Each day, to end my days, I record everything I’ve done and sent it into Praxis. Initially, I thought the process was simplistic and just to keep my own record. The practice grew very quickly however to something of far more value— accountability.

When you record everything you do on a given day, you’re forced to see if you stood up to the challenge. You’re forced to see your success or your failure, and the idea of being confronted with your lethargy is uncomfortable enough to you away from it.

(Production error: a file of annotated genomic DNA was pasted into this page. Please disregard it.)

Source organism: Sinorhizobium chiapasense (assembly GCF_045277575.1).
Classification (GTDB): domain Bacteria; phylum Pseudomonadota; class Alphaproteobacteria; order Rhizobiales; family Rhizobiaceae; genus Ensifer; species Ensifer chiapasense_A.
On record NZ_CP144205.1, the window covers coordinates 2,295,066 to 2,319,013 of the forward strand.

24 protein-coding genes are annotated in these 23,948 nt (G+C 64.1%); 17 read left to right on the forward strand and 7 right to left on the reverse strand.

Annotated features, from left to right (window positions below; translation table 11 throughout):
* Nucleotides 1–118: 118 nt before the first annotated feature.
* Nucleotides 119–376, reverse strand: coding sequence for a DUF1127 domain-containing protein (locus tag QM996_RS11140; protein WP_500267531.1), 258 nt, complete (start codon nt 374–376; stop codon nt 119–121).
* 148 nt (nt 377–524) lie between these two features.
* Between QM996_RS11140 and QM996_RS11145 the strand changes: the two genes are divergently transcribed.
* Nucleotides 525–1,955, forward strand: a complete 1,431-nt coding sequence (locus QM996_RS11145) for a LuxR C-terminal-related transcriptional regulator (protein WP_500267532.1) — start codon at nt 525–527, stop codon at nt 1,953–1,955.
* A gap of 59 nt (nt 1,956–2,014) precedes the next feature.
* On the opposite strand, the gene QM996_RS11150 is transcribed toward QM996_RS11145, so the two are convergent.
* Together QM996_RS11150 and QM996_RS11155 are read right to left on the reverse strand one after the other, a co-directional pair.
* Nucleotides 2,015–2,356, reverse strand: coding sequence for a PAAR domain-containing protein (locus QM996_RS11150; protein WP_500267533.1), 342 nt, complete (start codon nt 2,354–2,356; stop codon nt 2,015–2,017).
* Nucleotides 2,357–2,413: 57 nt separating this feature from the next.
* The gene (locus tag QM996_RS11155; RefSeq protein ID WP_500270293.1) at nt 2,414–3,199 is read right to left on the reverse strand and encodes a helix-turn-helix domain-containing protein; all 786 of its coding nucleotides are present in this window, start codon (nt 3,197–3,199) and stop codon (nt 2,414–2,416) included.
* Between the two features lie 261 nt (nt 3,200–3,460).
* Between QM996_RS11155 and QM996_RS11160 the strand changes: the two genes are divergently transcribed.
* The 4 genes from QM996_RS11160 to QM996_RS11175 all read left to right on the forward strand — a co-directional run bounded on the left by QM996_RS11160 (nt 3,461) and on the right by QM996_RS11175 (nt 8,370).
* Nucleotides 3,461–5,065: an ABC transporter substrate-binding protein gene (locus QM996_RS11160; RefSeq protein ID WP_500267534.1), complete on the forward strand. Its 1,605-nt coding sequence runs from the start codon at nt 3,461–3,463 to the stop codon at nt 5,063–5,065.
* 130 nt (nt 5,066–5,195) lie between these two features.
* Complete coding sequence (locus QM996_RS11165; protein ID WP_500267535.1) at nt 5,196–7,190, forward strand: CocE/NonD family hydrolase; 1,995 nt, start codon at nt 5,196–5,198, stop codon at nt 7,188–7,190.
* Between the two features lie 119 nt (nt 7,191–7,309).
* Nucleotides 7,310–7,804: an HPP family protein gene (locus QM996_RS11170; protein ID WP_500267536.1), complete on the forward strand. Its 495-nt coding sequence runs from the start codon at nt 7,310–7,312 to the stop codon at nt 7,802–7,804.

Recording your daily practices, commitments and duties keep you in check and in motion, it keeps you fighting and in motion. The simple act of putting on record what you do and don’t do, both spits in your face on the bad days, and satisfied with your ability on the good.


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